SOMEWHERE between Martinstown and Upwey lies a beautiful land. It’s peopled by terracotta cows, lime-green meadows, and squatting little trees that, if you squint, look like they might bear olives.
It’s the light that gives rise to such fancy – low, golden, pouring itself over fields, like honey. The scene is so delicious that despite the disapproving stares of cows, you want to fling yourself right at it and roll amongst the waving grass.
It feels as though I’ve drunk from a cup of joy. And yes, it feels lazy, hazy and lusty, like a film set, like that bit out of A Room With A View when Lucy Honeychurch is briefly clutched to the breast of George Emerson, in a field, in Florence.
You can’t enjoy the countryside without getting a little dirty, quoth another film, the determinedly English comedy Tamara Drewe, which last year stole the hearts of city dwellers for its backdrop of lush green rolling hills. The director, Stephen Frears, described our Dorset countryside (wot stole the show) as ‘the new Tuscany’. (He ruffled a few feathers. Locals didn’t want him to encourage even more rich townies to come down here and buy our houses and marry our women and steal our jobs. Not that they need to work, but anyway.)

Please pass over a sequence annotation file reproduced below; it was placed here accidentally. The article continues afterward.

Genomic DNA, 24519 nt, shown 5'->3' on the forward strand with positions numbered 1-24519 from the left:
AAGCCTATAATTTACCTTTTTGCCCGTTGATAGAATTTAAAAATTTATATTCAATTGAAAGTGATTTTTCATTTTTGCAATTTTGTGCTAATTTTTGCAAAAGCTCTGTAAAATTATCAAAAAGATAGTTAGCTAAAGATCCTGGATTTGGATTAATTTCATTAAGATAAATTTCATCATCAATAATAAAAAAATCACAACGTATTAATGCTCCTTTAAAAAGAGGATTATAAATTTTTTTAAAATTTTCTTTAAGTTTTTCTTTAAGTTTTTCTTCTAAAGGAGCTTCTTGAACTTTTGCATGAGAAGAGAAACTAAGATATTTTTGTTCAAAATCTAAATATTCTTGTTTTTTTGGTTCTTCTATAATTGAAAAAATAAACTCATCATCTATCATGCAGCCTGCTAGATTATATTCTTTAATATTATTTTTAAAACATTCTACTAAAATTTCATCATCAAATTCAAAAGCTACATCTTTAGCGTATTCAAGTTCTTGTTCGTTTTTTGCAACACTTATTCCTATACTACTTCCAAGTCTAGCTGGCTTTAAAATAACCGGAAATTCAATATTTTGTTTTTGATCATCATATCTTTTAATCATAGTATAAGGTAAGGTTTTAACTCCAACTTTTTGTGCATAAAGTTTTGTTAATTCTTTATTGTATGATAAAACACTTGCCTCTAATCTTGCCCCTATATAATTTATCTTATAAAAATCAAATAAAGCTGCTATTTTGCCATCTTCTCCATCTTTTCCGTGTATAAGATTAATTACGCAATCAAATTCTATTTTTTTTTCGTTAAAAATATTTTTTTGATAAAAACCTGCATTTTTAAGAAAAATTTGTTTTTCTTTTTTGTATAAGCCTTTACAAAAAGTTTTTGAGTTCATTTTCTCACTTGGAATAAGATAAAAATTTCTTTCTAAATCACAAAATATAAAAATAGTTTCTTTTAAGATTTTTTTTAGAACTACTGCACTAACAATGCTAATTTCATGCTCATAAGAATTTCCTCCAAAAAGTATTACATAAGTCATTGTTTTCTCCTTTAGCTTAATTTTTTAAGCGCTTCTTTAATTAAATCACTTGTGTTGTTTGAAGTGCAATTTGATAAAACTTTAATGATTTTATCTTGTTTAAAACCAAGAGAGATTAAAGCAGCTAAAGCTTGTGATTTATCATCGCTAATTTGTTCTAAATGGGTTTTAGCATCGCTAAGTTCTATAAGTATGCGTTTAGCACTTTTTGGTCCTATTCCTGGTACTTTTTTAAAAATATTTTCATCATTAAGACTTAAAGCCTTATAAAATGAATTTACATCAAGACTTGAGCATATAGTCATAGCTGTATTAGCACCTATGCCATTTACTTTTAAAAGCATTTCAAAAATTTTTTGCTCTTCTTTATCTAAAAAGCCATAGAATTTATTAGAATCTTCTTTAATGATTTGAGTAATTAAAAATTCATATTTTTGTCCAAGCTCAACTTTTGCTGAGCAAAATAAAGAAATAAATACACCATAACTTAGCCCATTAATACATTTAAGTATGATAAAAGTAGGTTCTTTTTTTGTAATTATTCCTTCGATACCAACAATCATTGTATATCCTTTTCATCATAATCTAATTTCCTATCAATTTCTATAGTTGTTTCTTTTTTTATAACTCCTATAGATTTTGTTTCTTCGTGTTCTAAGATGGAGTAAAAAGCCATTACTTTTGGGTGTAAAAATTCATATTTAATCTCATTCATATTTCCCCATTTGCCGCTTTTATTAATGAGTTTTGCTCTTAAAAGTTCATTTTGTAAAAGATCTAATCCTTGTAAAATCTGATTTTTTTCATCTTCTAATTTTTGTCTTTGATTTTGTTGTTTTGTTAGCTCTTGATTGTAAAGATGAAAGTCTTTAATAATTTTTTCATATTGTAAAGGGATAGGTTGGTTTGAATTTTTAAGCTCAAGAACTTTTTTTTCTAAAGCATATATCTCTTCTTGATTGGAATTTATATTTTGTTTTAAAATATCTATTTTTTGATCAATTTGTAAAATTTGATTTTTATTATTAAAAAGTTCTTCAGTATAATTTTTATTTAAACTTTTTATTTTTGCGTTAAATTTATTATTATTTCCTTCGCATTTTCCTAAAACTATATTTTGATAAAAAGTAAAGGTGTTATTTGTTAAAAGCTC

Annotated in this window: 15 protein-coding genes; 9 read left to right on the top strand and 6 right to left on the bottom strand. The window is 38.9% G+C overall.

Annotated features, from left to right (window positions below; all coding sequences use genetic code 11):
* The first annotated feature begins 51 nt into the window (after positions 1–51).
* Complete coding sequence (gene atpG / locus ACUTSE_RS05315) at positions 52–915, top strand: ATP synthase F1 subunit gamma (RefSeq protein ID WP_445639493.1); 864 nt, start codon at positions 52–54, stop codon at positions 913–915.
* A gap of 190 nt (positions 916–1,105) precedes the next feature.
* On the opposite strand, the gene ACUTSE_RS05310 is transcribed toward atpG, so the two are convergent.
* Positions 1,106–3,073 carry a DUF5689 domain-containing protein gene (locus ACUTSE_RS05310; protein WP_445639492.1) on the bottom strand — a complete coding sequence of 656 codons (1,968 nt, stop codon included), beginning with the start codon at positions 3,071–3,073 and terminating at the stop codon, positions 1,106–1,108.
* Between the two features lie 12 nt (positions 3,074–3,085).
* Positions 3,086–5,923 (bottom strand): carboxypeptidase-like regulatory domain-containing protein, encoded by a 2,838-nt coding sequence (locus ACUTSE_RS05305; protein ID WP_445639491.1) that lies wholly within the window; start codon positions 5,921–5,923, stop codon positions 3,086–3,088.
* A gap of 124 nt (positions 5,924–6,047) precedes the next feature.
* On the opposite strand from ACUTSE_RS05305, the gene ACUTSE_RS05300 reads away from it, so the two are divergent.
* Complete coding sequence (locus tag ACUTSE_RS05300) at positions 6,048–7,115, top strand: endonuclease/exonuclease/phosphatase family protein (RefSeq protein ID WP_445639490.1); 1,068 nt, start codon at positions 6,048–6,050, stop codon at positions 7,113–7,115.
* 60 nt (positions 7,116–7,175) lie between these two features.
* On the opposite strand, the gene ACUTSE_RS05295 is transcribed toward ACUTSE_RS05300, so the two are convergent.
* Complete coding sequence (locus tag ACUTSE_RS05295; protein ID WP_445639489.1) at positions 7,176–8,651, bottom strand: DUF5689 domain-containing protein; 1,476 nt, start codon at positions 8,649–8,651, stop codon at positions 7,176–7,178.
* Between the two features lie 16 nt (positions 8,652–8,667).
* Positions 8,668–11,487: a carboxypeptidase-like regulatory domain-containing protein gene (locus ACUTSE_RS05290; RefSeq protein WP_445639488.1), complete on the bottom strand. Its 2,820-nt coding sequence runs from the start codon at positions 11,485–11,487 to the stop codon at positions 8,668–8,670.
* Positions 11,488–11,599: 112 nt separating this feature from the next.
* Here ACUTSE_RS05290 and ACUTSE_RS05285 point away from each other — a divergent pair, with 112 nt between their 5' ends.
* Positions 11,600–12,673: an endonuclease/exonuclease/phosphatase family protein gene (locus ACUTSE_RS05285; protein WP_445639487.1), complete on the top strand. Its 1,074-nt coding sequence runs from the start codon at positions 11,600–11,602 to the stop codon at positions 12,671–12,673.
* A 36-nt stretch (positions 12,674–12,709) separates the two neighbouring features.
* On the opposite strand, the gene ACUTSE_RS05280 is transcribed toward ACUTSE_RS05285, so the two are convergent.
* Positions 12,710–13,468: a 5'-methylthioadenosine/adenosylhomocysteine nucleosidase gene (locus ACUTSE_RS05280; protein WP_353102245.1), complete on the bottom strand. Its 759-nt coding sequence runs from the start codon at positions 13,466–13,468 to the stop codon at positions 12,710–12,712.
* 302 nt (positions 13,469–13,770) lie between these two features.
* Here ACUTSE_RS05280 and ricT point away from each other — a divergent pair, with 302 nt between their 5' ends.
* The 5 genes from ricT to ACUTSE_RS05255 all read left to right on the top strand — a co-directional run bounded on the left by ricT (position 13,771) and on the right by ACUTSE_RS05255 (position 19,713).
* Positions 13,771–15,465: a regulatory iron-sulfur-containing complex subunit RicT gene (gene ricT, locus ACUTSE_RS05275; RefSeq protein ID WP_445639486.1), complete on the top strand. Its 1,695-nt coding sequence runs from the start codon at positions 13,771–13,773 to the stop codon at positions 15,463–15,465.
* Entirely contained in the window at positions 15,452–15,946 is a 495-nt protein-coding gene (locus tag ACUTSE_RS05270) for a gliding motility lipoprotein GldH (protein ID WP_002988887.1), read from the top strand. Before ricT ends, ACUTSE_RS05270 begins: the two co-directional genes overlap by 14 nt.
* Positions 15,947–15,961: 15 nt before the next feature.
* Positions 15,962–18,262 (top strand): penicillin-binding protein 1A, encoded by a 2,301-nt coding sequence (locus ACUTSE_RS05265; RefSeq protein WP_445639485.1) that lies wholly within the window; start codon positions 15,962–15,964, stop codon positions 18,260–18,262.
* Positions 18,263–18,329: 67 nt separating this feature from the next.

Frears didn’t film here. As far as I can make out, the nearest he got was the cows and woods at Larkham Farm, Holywell, near Dorchester.
It’s just as well. We don’t want any Thomasina, dickhead or Harriet soiling our idyll. One of the best-kept secrets of Dorset countryside is that more often than not, it’s a solitary joy. You can keep it to yourself, with never a soul to bother you – perhaps a dog walker or two, but they’re quickly gone.
Anyway, the Tuscany metaphor has well and truly fizzled out now. I can’t convince myself that these are vineyards. And above a gently rearing tumulus, our quicksilver coastal skies have really given the game away. They’re looming in more of a Turner grey fashion, rather than Tuscan blue. I’ve forgotten my umbrella. It’s time to go.